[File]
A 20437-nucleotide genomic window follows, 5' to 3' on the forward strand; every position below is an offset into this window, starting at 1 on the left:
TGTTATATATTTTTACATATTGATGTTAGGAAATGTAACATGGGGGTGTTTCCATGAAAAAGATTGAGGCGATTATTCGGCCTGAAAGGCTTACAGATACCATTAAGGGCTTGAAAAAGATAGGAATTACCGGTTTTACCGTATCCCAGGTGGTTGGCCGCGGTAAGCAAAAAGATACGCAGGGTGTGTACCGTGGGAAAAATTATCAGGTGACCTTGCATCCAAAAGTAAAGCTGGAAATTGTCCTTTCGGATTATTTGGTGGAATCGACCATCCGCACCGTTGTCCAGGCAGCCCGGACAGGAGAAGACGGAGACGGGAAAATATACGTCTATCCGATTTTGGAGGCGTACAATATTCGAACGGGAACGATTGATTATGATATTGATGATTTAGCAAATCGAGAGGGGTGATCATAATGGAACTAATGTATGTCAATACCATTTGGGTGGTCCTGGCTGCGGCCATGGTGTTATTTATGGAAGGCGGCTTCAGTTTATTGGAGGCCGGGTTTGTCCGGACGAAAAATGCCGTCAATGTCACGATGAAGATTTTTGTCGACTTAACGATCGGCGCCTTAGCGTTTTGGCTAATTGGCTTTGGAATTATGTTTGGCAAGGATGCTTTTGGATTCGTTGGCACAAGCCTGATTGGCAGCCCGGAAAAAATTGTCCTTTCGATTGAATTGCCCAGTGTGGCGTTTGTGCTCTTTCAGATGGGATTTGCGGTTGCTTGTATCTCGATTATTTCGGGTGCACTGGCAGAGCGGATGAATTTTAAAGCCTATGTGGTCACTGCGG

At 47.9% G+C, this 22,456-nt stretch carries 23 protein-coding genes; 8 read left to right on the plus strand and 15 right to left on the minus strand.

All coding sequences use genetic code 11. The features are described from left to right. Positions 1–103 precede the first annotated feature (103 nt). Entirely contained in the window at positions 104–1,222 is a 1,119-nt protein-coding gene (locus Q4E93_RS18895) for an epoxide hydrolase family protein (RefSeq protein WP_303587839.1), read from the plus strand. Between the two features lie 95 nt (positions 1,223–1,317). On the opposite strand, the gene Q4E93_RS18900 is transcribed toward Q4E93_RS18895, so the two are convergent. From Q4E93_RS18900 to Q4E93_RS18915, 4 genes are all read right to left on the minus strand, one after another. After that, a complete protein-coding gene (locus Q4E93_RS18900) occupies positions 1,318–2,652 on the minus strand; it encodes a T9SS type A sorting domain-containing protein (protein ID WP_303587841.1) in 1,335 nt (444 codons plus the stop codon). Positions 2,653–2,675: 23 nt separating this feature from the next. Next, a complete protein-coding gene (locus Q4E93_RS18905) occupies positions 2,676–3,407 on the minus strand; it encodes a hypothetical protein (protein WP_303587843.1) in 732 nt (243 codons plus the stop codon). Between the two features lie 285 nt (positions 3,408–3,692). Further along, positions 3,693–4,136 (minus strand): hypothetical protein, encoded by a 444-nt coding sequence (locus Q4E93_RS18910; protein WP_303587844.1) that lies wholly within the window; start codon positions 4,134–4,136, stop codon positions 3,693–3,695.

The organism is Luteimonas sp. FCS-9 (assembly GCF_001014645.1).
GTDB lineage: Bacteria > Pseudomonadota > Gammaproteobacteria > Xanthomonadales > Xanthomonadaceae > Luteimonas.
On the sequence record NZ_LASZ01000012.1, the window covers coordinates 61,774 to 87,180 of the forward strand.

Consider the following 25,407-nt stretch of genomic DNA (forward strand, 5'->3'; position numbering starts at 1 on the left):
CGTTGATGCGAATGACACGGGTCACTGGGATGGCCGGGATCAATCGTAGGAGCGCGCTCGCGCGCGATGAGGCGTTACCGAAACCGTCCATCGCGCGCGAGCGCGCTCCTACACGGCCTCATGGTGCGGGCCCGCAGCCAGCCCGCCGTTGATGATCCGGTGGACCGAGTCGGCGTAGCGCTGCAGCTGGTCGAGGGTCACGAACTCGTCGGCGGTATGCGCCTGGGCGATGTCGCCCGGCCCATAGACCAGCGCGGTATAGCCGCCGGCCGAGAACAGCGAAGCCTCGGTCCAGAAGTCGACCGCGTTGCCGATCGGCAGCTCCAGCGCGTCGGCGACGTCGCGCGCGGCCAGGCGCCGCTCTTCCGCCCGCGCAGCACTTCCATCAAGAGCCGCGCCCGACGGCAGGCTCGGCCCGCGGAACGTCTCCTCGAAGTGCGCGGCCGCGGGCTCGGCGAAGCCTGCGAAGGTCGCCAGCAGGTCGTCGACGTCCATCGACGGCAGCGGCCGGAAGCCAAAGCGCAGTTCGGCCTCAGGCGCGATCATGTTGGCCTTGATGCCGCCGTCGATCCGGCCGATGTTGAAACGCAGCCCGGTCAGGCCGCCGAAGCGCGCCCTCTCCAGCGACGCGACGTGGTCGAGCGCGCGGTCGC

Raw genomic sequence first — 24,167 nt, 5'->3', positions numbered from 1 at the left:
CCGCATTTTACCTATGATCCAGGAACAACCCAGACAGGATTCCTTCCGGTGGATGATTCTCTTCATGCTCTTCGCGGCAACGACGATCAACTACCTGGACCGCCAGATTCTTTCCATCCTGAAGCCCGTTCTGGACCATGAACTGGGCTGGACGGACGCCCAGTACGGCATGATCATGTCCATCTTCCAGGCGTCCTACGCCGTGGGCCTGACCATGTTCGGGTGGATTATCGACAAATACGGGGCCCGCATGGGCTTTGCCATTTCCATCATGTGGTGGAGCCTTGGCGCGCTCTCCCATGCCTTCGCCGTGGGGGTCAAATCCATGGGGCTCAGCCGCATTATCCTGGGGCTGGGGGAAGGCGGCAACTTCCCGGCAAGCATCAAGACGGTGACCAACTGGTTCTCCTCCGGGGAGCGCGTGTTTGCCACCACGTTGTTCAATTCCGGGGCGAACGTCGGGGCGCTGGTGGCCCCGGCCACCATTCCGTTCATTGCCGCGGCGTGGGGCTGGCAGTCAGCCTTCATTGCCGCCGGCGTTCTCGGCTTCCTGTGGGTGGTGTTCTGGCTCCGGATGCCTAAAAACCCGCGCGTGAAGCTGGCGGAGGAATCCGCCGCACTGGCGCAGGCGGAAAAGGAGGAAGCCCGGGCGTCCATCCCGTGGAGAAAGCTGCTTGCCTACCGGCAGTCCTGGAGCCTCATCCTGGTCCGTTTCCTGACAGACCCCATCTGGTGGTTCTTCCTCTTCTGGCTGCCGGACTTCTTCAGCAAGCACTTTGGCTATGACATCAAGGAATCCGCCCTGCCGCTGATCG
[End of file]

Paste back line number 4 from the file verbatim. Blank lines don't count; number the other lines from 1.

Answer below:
All coding sequences use genetic code 11. The features are described from left to right. Positions 1–103 precede the first annotated feature (103 nt). Entirely contained in the window at positions 104–1,222 is a 1,119-nt protein-coding gene (locus Q4E93_RS18895) for an epoxide hydrolase family protein (RefSeq protein WP_303587839.1), read from the plus strand. Between the two features lie 95 nt (positions 1,223–1,317). On the opposite strand, the gene Q4E93_RS18900 is transcribed toward Q4E93_RS18895, so the two are convergent. From Q4E93_RS18900 to Q4E93_RS18915, 4 genes are all read right to left on the minus strand, one after another. After that, a complete protein-coding gene (locus Q4E93_RS18900) occupies positions 1,318–2,652 on the minus strand; it encodes a T9SS type A sorting domain-containing protein (protein ID WP_303587841.1) in 1,335 nt (444 codons plus the stop codon). Positions 2,653–2,675: 23 nt separating this feature from the next. Next, a complete protein-coding gene (locus Q4E93_RS18905) occupies positions 2,676–3,407 on the minus strand; it encodes a hypothetical protein (protein WP_303587843.1) in 732 nt (243 codons plus the stop codon). Between the two features lie 285 nt (positions 3,408–3,692). Further along, positions 3,693–4,136 (minus strand): hypothetical protein, encoded by a 444-nt coding sequence (locus Q4E93_RS18910; protein WP_303587844.1) that lies wholly within the window; start codon positions 4,134–4,136, stop codon positions 3,693–3,695.